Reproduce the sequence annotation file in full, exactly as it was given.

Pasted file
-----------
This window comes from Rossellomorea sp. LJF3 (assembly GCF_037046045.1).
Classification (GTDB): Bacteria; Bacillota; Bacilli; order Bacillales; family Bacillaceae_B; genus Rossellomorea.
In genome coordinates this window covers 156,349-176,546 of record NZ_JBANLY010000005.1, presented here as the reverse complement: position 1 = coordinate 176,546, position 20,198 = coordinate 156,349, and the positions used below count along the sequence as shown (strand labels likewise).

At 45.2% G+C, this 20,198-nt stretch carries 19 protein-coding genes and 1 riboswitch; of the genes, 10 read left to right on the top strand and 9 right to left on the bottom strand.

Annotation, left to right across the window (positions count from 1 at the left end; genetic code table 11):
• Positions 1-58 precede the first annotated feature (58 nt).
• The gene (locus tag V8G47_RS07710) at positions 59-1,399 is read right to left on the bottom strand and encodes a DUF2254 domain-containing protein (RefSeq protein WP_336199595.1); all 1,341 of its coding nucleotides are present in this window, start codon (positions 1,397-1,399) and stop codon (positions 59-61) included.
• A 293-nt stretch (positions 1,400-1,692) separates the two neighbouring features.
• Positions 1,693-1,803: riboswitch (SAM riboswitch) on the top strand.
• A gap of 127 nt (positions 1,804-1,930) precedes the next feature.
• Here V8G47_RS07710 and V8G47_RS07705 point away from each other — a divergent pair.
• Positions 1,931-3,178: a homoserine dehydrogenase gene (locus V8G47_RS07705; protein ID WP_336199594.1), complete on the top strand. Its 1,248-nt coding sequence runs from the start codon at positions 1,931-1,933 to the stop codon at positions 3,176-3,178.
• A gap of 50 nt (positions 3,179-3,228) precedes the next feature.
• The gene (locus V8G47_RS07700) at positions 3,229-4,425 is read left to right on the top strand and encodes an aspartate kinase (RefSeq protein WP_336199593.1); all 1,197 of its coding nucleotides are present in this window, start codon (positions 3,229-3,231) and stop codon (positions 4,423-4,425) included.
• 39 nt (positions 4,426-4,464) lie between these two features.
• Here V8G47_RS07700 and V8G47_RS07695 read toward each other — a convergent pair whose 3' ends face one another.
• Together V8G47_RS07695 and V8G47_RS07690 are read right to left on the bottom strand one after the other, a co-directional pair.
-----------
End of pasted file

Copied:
This window comes from Rossellomorea sp. LJF3 (assembly GCF_037046045.1).
Classification (GTDB): Bacteria; Bacillota; Bacilli; order Bacillales; family Bacillaceae_B; genus Rossellomorea.
In genome coordinates this window covers 156,349-176,546 of record NZ_JBANLY010000005.1, presented here as the reverse complement: position 1 = coordinate 176,546, position 20,198 = coordinate 156,349, and the positions used below count along the sequence as shown (strand labels likewise).

At 45.2% G+C, this 20,198-nt stretch carries 19 protein-coding genes and 1 riboswitch; of the genes, 10 read left to right on the top strand and 9 right to left on the bottom strand.

Annotation, left to right across the window (positions count from 1 at the left end; genetic code table 11):
• Positions 1-58 precede the first annotated feature (58 nt).
• The gene (locus tag V8G47_RS07710) at positions 59-1,399 is read right to left on the bottom strand and encodes a DUF2254 domain-containing protein (RefSeq protein WP_336199595.1); all 1,341 of its coding nucleotides are present in this window, start codon (positions 1,397-1,399) and stop codon (positions 59-61) included.
• A 293-nt stretch (positions 1,400-1,692) separates the two neighbouring features.
• Positions 1,693-1,803: riboswitch (SAM riboswitch) on the top strand.
• A gap of 127 nt (positions 1,804-1,930) precedes the next feature.
• Here V8G47_RS07710 and V8G47_RS07705 point away from each other — a divergent pair.
• Positions 1,931-3,178: a homoserine dehydrogenase gene (locus V8G47_RS07705; protein ID WP_336199594.1), complete on the top strand. Its 1,248-nt coding sequence runs from the start codon at positions 1,931-1,933 to the stop codon at positions 3,176-3,178.
• A gap of 50 nt (positions 3,179-3,228) precedes the next feature.
• The gene (locus V8G47_RS07700) at positions 3,229-4,425 is read left to right on the top strand and encodes an aspartate kinase (RefSeq protein WP_336199593.1); all 1,197 of its coding nucleotides are present in this window, start codon (positions 3,229-3,231) and stop codon (positions 4,423-4,425) included.
• 39 nt (positions 4,426-4,464) lie between these two features.
• Here V8G47_RS07700 and V8G47_RS07695 read toward each other — a convergent pair whose 3' ends face one another.
• Together V8G47_RS07695 and V8G47_RS07690 are read right to left on the bottom strand one after the other, a co-directional pair.